Posted on May 27th, 2024


This essay   provides some information on three Buddhist centers in the north east, Tiriyaya, Kantarodai and Jaffna. Like Kurundi, Tiriyaya also had links with Anuradhapura kingdom. It is the closest temple to Kurundi. Tiriyaya is 82 Km from Mullaitivu, 2 hours drive by car.

Tiriyaya vihara has asked for more land. Department of Archaeology explained why Tiriyaya needed more land. Tiriyaya is on a hillock and the whole hill has to be protected, not only the top. So it was necessary to declare over 600 acres of land at Tiriyaya as a protected site. Land was also needed for a pilgrims rest, a modern temple and other infrastructure connected with a sacred area.  Task Force on Archaeological Affairs appointed by former President Gotabaya Rajapaksa in May 2020 had recommended the release of land to Tiriyaya Vihara.

In April 2023, TNA MP R. Shanakiyan and ITAK MP M. A. Sumanthiran met with residents of Thiriyai, Trincomalee, to discuss their concerns about the land that has been taken by the Girihandu Seya Viharaya, Tiriyaya.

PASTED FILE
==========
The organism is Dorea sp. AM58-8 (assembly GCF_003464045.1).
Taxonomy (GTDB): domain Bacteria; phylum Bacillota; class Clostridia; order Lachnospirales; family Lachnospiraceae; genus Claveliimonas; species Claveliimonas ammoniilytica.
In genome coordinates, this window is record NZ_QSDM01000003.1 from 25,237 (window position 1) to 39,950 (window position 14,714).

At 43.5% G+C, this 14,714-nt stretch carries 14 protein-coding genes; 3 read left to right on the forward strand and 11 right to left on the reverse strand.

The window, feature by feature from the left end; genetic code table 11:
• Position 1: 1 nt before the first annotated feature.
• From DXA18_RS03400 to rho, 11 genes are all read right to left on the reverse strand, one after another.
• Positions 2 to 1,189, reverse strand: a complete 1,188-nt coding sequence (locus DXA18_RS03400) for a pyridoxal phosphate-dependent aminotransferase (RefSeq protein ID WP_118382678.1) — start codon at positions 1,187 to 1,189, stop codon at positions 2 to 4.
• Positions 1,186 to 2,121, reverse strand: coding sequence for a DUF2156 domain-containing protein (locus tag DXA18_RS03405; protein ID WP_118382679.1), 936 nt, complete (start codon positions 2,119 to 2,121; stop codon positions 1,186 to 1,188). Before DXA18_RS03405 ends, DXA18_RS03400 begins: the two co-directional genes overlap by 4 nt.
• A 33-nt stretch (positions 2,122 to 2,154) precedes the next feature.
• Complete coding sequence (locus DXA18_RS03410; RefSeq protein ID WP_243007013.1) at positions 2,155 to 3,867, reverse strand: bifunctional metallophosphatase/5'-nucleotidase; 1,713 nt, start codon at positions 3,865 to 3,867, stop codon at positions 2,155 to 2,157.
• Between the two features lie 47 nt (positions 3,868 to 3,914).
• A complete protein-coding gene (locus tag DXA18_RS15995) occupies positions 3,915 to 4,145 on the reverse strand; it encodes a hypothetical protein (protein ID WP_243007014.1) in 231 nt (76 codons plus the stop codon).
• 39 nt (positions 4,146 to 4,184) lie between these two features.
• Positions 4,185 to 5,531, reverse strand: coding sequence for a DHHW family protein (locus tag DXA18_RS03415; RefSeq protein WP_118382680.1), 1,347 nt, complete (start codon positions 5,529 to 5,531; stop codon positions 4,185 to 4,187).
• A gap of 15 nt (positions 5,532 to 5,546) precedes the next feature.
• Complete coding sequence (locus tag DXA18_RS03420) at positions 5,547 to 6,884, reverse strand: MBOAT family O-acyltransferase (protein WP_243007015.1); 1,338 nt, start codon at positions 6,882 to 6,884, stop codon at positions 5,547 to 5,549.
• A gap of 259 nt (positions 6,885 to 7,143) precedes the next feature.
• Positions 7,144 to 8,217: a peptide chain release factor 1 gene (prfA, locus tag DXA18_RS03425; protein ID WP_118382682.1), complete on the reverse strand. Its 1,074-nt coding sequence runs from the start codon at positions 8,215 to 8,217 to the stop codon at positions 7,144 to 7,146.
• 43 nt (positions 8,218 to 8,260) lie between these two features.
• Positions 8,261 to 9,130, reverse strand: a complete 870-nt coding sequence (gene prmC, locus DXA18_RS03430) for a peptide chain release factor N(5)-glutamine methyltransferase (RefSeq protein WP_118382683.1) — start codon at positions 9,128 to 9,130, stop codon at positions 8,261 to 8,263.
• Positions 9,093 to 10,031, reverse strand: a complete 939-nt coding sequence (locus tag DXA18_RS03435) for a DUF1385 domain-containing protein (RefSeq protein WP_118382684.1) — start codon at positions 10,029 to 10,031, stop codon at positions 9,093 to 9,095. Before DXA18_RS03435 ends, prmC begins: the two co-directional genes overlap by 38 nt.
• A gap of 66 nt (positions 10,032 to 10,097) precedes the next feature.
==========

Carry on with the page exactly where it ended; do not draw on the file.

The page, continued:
The chief monk of the temple claims that in 2010, approximately 3,600 acres of land surrounding the temple were legally demarcated for its use. However, under the previous Yahapalanaya government, the area was reduced to just 257 acres, the residents said.

 Recently, the chief monk has been lobbying government officials to restore the demarcation to the original 3,600 acres. According to residents of Thiriyai, the Divisional Secretariat of Kuchchaveli received a letter from the Presidential Secretariat to allocate 3,600 acres as requested by the chief monk.

Residents fear that their farmlands will fall within the 3,600 acres, and they will lose not only their livelihoods but also their homes. The chief monk has a history of occupying lands belonging to Tamil farmers near the Paravi Paanchaan tank and cultivating paddy on them, complained Tamil Guardian.

As the controversy continues, arrangements have been made to hold a pinkama at the Girihandu Seya in Tiriyaya on June 28 2023 with the participation of the security forces and the sanction of the Presidential Secretariat, reported Sunday Times.